Why skincare brand Soft Services is taking aim at common body skin issues

Founded by Glossier alums, Soft Services launched in May 2021 to address an underserved area of skincare. We chat with cofounders Rebecca Zhou and Annie Kreighbaum to go inside the brand and learn more about the opportunity to target body skin.

Soft Services, founded by Glossier alums, launched in May 2021 with a mission to address body skin concerns. (Photo: Soft Services)


Worth $130 billion, the market for skincare products is massive. There are more than 200 skincare brands, most focused on face, in Thingtesting's directory alone.

But what about the rest of your skin? While there are brands like dissolvable body wash company PLUS or Anese, which makes a natural body scrub, it's more difficult to find brands targeting concerns that aren't part of the more mainstream skincare conversation. That includes issues like Tinea versicolor, Keratosis pilaris, and body acne, all of which are extremely common but not often directly addressed by skincare brands.

That's where Soft Services, a body skin brand launched in May 2021 by Glossier alums Annie Kreighbaum and Rebecca Zhou, comes in.

Through education around body skin concerns via its Mass Index and products formulated with active ingredients to target breakouts, unclog pores, and fight ingrown hairs, Soft Services is aiming to bring more attention to this underserved area of skincare.

Thingtesting caught up with Soft Services to learn more about how the brand came to be and what consumers should know about the body skin category.

What opening did you see in the skincare market when you were developing Soft Services?

Annie Kreighbaum: Even with all that innovation happening [in skincare] we realized the one category that wasn't being innovated on at all, other than shaving or hair removal, was body. The body category we saw was really dominated by hair removal hygiene, basic cleaning yourself, and moisturization, and all of that was fragrance-led.

If you think about it, you have a body lotion, but what are the odds that your skin has the same needs from the back of your arms to your butt, or your chest? Your skin is quite different all over. We realized that there was no brand really acknowledging that.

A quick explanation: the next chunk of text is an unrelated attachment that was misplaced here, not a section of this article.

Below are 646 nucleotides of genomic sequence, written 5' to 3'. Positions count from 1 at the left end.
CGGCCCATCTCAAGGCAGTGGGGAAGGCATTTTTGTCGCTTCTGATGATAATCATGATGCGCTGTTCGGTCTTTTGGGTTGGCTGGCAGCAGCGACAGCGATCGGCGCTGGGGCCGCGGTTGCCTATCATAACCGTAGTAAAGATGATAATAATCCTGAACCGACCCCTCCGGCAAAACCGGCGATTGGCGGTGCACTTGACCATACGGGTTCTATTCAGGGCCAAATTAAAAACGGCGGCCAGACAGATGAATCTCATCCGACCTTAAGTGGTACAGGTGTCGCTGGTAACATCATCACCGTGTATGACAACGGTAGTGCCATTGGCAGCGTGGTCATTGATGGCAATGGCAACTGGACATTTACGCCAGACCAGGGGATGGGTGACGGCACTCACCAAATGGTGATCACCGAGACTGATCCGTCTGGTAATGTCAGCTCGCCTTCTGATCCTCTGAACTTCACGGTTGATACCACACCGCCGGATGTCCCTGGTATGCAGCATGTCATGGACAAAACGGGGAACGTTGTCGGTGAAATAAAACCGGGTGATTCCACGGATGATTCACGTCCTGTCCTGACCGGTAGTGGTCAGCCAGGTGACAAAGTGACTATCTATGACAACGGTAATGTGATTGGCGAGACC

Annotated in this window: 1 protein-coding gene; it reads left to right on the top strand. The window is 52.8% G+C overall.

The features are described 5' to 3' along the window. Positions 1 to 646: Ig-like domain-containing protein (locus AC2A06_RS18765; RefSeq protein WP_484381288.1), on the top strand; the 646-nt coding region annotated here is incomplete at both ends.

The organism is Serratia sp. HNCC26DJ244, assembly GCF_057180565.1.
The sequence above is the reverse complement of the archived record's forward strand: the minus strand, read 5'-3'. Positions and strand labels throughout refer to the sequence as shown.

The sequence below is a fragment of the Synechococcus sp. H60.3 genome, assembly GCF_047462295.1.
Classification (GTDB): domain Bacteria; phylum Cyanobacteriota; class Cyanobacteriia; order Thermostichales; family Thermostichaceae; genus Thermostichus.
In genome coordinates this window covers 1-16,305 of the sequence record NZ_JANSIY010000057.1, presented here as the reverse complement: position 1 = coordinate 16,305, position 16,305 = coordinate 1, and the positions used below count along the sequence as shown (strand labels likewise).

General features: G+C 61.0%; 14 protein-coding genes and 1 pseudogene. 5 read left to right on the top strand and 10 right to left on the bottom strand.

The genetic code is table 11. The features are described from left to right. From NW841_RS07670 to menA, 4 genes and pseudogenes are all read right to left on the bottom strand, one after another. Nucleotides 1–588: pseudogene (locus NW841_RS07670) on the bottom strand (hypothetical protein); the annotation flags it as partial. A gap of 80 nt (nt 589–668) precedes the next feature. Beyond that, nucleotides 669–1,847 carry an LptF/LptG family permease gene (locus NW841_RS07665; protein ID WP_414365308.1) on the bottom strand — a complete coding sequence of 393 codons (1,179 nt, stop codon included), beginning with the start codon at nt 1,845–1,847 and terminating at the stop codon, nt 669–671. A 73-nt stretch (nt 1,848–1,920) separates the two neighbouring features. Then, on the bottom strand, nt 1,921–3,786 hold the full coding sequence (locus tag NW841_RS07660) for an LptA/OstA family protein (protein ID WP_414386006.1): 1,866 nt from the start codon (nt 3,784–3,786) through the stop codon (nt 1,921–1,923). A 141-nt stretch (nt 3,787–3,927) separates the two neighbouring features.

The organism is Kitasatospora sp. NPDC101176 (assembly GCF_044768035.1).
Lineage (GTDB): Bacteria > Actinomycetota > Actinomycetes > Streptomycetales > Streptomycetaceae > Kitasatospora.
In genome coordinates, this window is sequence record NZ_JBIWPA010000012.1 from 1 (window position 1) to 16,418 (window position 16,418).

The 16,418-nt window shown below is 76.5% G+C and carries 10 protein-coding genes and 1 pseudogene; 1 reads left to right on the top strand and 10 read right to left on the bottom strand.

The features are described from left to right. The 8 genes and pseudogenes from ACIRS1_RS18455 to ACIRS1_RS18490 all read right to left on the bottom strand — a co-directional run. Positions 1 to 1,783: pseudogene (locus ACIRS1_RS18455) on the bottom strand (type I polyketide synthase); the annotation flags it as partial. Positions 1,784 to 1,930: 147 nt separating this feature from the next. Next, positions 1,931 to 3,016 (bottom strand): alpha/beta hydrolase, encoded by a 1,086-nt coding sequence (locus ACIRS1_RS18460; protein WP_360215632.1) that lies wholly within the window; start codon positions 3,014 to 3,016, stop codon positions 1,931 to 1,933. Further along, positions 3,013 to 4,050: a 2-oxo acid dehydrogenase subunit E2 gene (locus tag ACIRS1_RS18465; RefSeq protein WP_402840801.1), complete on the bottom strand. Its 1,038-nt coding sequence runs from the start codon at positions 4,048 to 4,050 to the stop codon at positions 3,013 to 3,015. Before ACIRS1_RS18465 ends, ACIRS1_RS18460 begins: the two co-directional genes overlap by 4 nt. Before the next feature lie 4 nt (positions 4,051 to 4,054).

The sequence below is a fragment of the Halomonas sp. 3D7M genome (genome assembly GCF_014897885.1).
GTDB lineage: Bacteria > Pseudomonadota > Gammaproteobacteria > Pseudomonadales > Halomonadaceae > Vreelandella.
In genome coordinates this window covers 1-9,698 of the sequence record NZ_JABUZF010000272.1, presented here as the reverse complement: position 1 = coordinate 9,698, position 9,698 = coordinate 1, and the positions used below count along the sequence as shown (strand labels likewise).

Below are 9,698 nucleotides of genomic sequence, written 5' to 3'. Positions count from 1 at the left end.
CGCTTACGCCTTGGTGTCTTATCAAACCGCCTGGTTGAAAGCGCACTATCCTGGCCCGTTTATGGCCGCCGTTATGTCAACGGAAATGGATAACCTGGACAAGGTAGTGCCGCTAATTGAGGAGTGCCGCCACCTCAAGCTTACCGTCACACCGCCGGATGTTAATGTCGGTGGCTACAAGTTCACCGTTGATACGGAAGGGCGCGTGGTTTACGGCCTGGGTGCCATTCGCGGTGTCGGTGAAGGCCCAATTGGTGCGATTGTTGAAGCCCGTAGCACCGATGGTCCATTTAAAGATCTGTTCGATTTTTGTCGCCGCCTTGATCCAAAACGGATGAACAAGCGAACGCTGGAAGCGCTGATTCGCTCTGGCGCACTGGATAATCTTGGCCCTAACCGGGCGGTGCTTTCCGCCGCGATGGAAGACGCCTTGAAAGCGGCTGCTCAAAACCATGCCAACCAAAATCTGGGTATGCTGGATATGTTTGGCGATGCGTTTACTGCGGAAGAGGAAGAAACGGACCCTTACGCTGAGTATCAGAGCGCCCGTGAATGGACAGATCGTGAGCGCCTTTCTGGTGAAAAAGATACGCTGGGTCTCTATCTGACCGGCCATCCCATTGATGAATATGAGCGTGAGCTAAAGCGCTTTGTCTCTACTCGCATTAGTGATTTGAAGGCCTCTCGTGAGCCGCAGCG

And that differs from choices offered in skincare?

Rebecca Zhou: Within face skincare, for us, we didn't really feel like there was a way for us to play that didn't feel like we were kind of adding to [more choices]. If I have any problem on my face, there's five to 20 products I might be able to choose for that are specifically formulated for my skin issue, but when it came to body, as Annie highlighted, it was a complete desert.

Not only for products, but also for information, and even just a conversation among friends. When's the last time you talked to your friend about your butt acne? But you probably have gone to dinner with a pimple patch on your face. And so that disconnect felt like something that we were really excited to dive into.

How familiar were consumers with the body skin category when you launched?

AK: We actually were surprised because we thought there would be more of an education hump. We first started online. Looking at the trends in conversation, people are talking about these things on – we call it the underbelly of the internet – Reddit, Amazon reviews [and] a lot of anonymous places, because these subjects are still a little bit more taboo for mainstream beauty.

We thought there would be more of a hump in education that we needed to get over, explaining to the masses what is KP (Keratosis pilaris), what is Tinea versicolor, what are these things that are not part of mainstream skincare conversations. But then we were actually really surprised shortly after launch.

I've seen the amount of people that were really familiar with KP because they were so desperate for a solution, and they've done their own research, they know what these bumps on the back of their arms are. Some people don't still, but we were surprised that the number that do was way larger than we thought.

What informed your product development in this new category?

RZ: The aim of Soft Services is to create solutions where they don't exist today. Where someone has a problem, we can clearly tell they're searching for a solution, whether it be through our research like, "Oh, someone is using a pet wipe for this fungal issue on their arm and this is a huge conversation on Reddit or TikTok." There's clearly a need and when you [do a] Google search, there's zero products that come up.

For us, developing solutions where there are none today is really important to us. That's what we've seen in the last three months since launch, as we're finding these customers who have been searching for a solution, who are so excited to finally find something that is developed specifically for the thing that they're trying to solve.

Any bigger picture trends driving the skincare category right now?

AK: A macro trend of why we're excited to exist as a brand is the American culture around the human body. I think a lot of the taboos are being broken down... We are seeing this huge trend where Americans are becoming less prude, and more open about the human body.

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